The Transgender Brain: Its Development and Operation

The gender-critical crowd dismisses the transgender experience as delusion.

Amethysta Herrick
Amethysta Herrick
; modified by the author

Generally, conservative rhetoric invalidates LGBTQ experiences by disregarding each as a voluntary — and erroneous — choice. The rhetoric demands that sex, sexuality, and gender follow solely from genetics and its associated biochemical processes. The logical conclusion is that — because LGBTQ experiences are the exception, and all humans are equivalent biologically — there must be something wrong with those people.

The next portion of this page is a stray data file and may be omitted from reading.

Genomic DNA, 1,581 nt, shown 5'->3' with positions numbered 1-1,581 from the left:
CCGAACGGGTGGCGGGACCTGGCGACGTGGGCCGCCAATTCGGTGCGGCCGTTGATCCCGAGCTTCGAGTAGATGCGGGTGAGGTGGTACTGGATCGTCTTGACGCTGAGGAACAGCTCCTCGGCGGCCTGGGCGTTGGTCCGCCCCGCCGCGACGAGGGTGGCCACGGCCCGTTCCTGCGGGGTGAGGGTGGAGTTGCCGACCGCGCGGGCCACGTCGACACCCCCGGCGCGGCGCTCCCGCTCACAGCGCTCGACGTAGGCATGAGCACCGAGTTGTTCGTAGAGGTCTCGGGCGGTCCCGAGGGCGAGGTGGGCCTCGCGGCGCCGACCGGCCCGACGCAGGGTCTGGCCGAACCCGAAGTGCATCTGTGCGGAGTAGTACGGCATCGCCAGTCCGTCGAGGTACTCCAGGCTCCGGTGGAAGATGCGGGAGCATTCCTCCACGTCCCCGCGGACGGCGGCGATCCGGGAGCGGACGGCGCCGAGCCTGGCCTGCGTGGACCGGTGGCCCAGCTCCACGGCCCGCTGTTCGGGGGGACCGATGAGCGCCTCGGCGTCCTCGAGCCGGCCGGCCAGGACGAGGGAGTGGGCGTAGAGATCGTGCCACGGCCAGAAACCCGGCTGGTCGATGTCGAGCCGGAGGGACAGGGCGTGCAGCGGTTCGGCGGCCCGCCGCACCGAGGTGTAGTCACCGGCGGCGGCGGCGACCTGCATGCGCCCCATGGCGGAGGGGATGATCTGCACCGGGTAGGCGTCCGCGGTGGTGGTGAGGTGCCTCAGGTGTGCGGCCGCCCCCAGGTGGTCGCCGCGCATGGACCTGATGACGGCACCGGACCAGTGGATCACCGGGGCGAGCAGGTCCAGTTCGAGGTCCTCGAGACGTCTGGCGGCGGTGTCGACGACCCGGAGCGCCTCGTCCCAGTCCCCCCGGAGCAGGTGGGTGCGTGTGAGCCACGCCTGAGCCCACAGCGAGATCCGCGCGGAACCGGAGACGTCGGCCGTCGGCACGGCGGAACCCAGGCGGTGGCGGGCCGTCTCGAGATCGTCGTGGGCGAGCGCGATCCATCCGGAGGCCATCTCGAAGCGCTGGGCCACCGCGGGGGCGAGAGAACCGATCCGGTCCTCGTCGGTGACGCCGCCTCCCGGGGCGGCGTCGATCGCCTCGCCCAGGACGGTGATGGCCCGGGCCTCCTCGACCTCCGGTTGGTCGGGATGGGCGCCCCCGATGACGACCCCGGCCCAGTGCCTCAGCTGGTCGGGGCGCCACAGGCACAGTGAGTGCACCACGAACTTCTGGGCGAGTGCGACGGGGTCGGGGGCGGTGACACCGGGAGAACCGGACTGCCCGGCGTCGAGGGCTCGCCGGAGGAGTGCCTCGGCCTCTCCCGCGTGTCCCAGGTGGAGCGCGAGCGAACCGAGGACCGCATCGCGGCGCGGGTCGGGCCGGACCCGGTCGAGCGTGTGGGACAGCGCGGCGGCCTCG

The LGBTQ community also clings to studies that appear to indicate a biological basis for their experiences. Brain studies claim to explain that transgender people are just like “normal” cisgender people — at least inside their heads. The logical conclusion is that — even if LGBTQ experiences are the exception, since all humans are equivalent biologically — these studies “prove” there must be nothing wrong with those people.

Unfortunately, both views are inaccurate.

Human brain development

Human brain structure begins with genetics. The blob of protoplasm that will become a brain begins developing by the beginning of the third week of an embryo’s fertilization [1]. By the end of the fourth week, the blob has differentiated enough to distinguish primary brain structures [2].